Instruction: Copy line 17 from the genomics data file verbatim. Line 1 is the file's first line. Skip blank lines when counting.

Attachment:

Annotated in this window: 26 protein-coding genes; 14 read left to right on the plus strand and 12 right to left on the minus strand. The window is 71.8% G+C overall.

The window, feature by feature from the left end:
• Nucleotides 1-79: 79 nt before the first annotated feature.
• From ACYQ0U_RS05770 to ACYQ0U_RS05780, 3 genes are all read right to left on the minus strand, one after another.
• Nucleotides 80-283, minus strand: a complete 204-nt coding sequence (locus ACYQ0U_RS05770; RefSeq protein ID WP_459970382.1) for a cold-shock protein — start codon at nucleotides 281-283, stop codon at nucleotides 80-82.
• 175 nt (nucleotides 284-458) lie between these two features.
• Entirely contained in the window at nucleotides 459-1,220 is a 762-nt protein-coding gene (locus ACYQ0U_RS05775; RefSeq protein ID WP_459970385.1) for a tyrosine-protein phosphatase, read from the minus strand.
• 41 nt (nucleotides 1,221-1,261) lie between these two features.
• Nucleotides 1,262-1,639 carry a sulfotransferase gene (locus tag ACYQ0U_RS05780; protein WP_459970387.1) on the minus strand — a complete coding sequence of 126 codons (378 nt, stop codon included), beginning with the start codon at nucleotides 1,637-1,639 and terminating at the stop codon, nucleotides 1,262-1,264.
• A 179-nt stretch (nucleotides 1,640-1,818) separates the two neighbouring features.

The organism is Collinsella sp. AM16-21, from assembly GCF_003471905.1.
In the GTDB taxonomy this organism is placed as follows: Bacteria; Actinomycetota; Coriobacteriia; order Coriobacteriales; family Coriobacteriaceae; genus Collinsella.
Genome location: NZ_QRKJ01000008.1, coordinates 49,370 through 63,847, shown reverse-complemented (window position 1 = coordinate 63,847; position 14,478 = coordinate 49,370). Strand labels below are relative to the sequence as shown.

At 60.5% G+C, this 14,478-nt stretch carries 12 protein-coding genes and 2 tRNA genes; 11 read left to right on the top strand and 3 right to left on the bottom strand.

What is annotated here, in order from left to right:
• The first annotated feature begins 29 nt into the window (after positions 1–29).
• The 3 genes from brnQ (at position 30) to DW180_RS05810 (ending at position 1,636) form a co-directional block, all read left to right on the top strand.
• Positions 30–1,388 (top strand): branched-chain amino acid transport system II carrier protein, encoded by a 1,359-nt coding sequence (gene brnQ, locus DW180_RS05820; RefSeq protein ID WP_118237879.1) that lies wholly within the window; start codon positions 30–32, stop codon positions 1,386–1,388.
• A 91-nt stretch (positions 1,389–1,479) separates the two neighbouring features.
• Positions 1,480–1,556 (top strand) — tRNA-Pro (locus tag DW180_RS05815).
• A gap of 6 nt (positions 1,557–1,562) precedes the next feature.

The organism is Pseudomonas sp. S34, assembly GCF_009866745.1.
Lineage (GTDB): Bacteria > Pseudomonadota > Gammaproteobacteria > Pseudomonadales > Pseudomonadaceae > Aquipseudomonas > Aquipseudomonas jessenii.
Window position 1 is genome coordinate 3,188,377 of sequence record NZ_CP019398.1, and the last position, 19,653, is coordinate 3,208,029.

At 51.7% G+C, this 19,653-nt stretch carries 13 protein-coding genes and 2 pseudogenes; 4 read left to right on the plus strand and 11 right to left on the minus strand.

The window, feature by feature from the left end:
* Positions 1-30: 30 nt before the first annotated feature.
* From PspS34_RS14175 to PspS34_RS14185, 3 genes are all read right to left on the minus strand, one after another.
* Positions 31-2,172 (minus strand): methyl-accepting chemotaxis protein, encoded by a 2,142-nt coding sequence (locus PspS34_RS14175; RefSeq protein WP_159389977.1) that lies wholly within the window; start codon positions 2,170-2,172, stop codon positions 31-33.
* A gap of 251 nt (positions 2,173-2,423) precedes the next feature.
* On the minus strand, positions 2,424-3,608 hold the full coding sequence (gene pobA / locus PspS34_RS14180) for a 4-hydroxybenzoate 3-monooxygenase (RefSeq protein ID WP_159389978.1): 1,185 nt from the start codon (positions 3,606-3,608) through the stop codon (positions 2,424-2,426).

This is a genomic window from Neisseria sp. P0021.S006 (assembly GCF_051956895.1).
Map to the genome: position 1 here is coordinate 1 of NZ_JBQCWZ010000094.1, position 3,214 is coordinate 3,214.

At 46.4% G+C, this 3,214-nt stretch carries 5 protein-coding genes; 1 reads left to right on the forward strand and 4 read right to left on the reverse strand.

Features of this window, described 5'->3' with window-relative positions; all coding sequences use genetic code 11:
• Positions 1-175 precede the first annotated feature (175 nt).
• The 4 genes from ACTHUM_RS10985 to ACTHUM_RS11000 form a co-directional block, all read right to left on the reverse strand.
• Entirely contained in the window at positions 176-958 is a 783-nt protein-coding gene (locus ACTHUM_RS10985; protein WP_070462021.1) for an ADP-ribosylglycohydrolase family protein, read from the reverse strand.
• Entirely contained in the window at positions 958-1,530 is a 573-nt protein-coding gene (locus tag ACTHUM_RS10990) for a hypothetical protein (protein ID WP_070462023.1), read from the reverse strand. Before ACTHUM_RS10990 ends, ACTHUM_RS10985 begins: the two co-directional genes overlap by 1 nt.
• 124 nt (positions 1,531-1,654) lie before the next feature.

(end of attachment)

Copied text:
• The 3 genes from brnQ (at position 30) to DW180_RS05810 (ending at position 1,636) form a co-directional block, all read left to right on the top strand.